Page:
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Editorial: Celebrating a welcome love for libraries

  • Hadley voters Tuesday approved $3.7 million to combine with a $3.9 million state grant for a new library to replace the Goodwin Memorial Library. GAZETTE FILE PHOTO


Wednesday, August 30, 2017

Any book-loving adult can testify that the memory of one’s first library locks itself into every human sense. The smell of ink and book cover, the feel of a gently thumbed page, the sound of voices speaking in hushed animation, the wash of soft lamplight, the taste of … worlds opening. They are all of a piece.

This community’s love of libraries has cascaded through the headlines in recent weeks, as residents, business owners and librarians have stepped forward in towns across the Valley — and beyond — to show their support of the beloved community hubs.

In Hadley Tuesday night, a large turnout of voters decided overwhelmingly (449-28) to contribute $3.7 million toward the $8.27 million cost of replacing the Goodwin Memorial Library with a structure that retains a good bit of the 1902 building’s personality but creates a modern space with more room for books, parking, a story garden, climate-controlled rooms for historic collections and improved space for children, staff and community members.

The special Town Meeting vote, which must be supported by a Proposition 2½ debt-exclusion ballot vote Nov. 14, allows the town to take advantage of a $3.9 million state construction grant. It is, as library trustees Chairwoman Jo-Ann Konieczny said, “a once-in-a-hundred-years opportunity.”

Meanwhile, in Amherst, students and educators at Amherst-Pelham Regional High School are celebrating an unexpected gift from a University of Kansas librarian who never lived in the Pioneer Valley but left the school library a $65,000 bequest.

Ann Hyde died in 2014 after a quiet-but-distinguished career as a manuscripts librarian at the university. Perhaps more remarkable than her gift — which the school is using to make over the library with 115 new chairs, a long counter for students working on laptops, a divider to create a pleasure-reading section and other improvements — was her lack of obvious connection to the town, school and its library.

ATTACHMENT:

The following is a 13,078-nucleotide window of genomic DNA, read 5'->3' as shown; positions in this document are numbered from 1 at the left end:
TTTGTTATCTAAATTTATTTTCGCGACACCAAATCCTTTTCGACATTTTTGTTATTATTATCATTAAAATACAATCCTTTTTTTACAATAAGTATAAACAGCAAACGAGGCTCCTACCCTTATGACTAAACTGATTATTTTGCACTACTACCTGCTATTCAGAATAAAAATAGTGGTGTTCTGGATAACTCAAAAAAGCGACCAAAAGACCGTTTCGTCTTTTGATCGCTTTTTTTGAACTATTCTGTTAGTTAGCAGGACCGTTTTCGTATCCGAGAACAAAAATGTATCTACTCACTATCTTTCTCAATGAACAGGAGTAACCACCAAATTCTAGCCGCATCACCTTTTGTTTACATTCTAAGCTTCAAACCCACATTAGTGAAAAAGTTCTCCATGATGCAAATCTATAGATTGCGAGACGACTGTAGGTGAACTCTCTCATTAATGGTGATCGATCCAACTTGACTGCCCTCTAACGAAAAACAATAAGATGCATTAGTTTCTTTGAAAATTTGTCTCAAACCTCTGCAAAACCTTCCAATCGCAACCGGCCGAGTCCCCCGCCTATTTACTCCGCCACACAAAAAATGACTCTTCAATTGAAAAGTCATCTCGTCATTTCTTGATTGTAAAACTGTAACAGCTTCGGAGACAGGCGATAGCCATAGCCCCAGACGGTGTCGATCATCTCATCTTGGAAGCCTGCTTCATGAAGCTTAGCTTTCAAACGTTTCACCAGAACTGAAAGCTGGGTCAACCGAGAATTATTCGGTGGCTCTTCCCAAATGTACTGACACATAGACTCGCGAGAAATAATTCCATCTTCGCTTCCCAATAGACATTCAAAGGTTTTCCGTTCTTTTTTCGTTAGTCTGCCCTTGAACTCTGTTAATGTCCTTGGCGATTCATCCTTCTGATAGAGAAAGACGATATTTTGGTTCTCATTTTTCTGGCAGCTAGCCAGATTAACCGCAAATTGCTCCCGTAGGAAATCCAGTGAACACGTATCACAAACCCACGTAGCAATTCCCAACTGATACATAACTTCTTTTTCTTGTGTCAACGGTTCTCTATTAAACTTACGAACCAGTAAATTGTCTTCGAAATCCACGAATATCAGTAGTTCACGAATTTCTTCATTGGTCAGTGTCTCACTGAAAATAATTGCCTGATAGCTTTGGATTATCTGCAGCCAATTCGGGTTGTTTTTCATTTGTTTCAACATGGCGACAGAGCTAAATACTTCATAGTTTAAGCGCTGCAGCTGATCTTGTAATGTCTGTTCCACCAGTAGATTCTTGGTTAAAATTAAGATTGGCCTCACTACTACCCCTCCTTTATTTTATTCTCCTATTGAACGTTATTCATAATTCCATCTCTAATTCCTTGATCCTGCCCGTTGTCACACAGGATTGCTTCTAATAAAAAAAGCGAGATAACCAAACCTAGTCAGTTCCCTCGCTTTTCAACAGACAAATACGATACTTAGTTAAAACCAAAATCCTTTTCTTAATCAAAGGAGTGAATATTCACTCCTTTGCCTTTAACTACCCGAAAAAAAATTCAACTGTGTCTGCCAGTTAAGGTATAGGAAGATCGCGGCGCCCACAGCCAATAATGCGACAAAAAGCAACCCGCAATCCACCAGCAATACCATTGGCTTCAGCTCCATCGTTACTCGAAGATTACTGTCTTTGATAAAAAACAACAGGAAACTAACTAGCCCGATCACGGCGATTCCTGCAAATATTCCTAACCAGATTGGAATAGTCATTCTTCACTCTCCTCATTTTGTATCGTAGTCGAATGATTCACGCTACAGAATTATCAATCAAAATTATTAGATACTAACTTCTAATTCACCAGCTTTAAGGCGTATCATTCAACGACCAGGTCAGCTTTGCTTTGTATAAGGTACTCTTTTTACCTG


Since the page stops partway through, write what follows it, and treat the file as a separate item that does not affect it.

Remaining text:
Hyde never lived here nor studied in its schools. Her bequest appears to be motivated at least in part by her wish to honor her longtime friend and fellow librarian, Alexandra “Sandy” Mason, who appeared in Amherst High’s 1948 yearbook and went on to Mount Holyoke College. Judging from her and Mason’s other gifts to libraries, the generosity also flowed from the purest source: a love of rooms filled with books and those who love them.

In Easthampton, Eastworks owner Will Bundy demonstrated a like beneficence in providing a temporary home for the Emily Williston Memorial Library in the grand old mill building that has become a home to residences and businesses ranging from a restaurant to yoga studio to the state Registry of Motor Vehicles.

The library’s holdings need a temporary home while the 136-year-old structure undergoes an emergency repair for recently discovered “serious issues” in its foundation. Enter Eastworks, which is providing a 1,500-square-foot space free of charge.

Charging the library rent “didn’t cross our minds,” said Bundy. As a bonus, the space is right across from the RMV — meaning that people waiting for their licenses and plates might have a place to go and fill their time with literature instead of clock-watching.

Inspiring words aren’t limited to the insides of public libraries, as Katie Krol has demonstrated at Meekins Library in Williamsburg. Krol, the library director, adorned the sign on the lawn outside with the peace-loving words of The Youngbloods’ song, “Get Together,” after the violent white nationalist rally in Charlottesville, Virginia.

“C’mon people now, smile on your brother,” urges the sign.

At libraries, smiles come easily. The words are free, the wisdom without price. What, especially in these tumultuous times, could be more precious?